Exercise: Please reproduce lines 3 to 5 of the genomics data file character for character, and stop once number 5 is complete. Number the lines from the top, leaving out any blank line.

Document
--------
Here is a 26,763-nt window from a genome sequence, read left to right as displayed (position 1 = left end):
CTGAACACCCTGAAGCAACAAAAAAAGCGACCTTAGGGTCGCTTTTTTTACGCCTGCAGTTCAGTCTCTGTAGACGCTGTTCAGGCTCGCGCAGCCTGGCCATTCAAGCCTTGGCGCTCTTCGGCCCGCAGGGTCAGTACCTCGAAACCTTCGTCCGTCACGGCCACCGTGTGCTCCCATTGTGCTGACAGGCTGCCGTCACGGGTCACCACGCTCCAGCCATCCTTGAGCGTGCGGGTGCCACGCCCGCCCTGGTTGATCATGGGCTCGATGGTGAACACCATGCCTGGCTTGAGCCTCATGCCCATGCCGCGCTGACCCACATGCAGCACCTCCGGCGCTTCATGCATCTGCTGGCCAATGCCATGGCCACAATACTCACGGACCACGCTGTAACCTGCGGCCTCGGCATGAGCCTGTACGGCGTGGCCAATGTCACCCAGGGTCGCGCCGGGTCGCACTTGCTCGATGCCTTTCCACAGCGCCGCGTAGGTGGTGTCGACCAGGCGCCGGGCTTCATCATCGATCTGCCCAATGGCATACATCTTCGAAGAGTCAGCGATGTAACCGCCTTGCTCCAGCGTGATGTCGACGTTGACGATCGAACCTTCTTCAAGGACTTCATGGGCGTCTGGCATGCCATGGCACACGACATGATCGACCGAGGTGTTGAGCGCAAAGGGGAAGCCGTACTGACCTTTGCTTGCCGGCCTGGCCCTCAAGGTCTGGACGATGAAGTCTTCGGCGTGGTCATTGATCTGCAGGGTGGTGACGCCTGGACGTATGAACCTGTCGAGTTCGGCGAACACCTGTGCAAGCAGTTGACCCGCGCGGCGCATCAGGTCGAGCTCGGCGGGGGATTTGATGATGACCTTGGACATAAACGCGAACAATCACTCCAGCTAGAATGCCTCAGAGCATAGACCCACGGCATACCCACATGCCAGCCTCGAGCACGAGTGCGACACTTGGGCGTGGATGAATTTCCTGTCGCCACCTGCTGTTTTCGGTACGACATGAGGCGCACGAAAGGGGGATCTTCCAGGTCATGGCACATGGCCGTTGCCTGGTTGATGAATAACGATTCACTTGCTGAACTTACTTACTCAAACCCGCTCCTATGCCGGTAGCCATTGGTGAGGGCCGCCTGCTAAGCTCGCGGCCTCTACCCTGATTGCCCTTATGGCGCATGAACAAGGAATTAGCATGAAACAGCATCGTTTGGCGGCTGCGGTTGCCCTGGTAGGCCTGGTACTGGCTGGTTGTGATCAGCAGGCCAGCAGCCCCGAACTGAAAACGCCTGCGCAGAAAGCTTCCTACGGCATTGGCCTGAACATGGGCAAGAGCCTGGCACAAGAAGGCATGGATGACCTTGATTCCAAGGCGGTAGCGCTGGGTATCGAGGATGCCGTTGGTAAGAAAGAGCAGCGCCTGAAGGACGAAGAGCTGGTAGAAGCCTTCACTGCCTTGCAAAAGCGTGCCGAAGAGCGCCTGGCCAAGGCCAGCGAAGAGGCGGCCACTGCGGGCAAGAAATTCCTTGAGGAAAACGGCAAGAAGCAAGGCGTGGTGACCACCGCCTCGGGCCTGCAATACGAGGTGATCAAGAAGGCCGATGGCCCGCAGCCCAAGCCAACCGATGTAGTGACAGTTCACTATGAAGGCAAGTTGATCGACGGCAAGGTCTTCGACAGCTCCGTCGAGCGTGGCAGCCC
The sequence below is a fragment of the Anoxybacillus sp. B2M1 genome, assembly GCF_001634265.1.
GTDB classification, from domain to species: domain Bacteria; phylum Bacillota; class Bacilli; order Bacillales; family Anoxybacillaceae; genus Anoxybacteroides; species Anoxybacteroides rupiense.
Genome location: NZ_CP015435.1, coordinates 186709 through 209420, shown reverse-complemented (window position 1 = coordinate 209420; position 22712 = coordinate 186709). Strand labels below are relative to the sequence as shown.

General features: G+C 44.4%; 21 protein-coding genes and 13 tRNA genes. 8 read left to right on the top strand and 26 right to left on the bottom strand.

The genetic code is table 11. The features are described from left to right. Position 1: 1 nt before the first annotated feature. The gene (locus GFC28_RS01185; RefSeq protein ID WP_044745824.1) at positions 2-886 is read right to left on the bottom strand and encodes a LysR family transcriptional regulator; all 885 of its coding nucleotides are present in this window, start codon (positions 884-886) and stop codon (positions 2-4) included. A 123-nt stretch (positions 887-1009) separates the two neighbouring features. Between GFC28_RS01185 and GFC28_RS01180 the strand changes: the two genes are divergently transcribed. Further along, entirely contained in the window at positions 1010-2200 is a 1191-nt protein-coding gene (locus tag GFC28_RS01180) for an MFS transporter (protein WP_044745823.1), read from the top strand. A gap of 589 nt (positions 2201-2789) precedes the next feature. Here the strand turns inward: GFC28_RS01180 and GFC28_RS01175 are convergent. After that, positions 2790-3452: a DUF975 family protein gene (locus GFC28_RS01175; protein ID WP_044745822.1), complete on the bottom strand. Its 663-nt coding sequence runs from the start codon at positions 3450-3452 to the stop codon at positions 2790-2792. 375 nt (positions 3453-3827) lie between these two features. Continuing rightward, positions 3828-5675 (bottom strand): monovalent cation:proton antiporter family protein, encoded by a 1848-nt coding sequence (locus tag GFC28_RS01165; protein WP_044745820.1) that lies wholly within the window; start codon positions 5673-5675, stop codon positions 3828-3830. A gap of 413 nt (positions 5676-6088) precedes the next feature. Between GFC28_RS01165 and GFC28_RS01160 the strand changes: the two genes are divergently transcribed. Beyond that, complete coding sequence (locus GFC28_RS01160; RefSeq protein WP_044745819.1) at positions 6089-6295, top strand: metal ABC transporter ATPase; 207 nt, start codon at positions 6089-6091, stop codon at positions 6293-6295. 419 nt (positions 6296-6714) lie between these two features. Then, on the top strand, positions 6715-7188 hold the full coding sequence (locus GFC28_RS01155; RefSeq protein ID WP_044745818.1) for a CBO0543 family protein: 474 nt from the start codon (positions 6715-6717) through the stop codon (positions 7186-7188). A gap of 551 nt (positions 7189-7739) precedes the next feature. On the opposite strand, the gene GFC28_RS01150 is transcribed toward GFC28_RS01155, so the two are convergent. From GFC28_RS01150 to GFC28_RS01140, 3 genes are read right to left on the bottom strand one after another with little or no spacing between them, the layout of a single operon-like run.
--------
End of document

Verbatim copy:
The sequence below is a fragment of the Anoxybacillus sp. B2M1 genome, assembly GCF_001634265.1.
GTDB classification, from domain to species: domain Bacteria; phylum Bacillota; class Bacilli; order Bacillales; family Anoxybacillaceae; genus Anoxybacteroides; species Anoxybacteroides rupiense.
Genome location: NZ_CP015435.1, coordinates 186709 through 209420, shown reverse-complemented (window position 1 = coordinate 209420; position 22712 = coordinate 186709). Strand labels below are relative to the sequence as shown.